I work in Business Affairs and see the "business/legal" side in what I do and that is a plus and a distraction, especially when I see the huge amounts of money involved and I think, "I could be doing this, or I could be getting that advance!" But in reality, these people have worked very hard to get to that level, or their "people" have worked very hard to get them to that level, it's a group effort. One person can not do it alone and there is a price to pay for everything. As a plus, I have learned so much involved in "record deals" and have seen some horrifying incidents. This knowledge will be invaluable to me when I find myself in a contract situation. I choose to think of my experience now as my education, necessary for me to cope and function at the next level. And, as an employee I get benefits and I get better compensation than most new artists just starting out, who are considered "contract labor!" But my goal is to create balance between the business and the art, which is in reality nonexistent, so in the end for me, it's really only about the music! And, if I'm able to make a living just doing music. . .it will be a dream and a blessing. . .and a lot of luck!
You said what has influenced "Dream of the Dead" and you've given me the setting, which is the film like quality, but you haven't disclosed what it really means, or what it's about?
The original idea was, "the concept of: dreaming about someone you love that has died and remembering how much they touched you the good as well as the bad." However, I can't answer that question quickly, now that it's completed and sum it all up, because it's not that simple and on some levels, it's very personal. For instance, it also toys with the idea of parallel existences that include the extremes: asleep/awake, dead/alive, and unconscious/conscious. The analogies are really all the same on a spiritual level when you stop and think about it. It's also about the probability of crossing the barrier between each of these extremes.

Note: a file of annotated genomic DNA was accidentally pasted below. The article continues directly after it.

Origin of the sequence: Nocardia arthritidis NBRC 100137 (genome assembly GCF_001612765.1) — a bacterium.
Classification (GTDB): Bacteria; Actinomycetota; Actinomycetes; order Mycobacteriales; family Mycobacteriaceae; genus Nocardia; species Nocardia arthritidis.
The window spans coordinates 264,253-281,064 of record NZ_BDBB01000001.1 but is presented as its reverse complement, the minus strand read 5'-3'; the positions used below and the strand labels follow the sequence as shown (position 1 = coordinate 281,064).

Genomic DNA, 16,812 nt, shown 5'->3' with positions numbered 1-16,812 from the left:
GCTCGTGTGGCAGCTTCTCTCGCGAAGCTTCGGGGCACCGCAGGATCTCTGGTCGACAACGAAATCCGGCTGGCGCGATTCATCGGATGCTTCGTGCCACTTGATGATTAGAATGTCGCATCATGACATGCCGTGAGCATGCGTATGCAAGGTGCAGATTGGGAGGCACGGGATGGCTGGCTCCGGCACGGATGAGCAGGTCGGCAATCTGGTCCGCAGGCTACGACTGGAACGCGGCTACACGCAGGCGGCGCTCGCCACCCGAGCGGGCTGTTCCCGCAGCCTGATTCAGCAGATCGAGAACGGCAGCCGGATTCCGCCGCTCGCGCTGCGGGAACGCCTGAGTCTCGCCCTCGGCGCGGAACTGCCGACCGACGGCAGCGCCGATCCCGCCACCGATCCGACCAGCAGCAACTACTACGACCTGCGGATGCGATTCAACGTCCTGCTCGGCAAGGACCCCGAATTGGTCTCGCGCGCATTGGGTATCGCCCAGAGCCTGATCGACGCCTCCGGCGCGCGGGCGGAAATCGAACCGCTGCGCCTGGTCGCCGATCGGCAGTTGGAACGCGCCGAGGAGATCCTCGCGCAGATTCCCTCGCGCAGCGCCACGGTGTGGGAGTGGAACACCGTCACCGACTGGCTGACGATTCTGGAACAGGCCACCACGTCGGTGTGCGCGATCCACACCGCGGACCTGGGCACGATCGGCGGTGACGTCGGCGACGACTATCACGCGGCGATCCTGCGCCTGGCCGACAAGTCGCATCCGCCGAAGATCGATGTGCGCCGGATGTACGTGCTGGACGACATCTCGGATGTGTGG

Introspection, can also be an option to sum up the theme: seeing how far you've evolved by revisiting through a dream the unhealthy or undesirable parts of your personality that have died inside yourself, and at the end of the dream waking up, relieved, seeing how much you've grown. . .sort of like when you dream you're still a child and then you wake up saying, "Thank God it was only a dream. . .I'm not there, I'm here! What a relief!"
But in the end, it's about what it means to the listener. The key to art is the receiver's own projection! And, my job as the artist is to create an attractive screen for you to project onto your own story.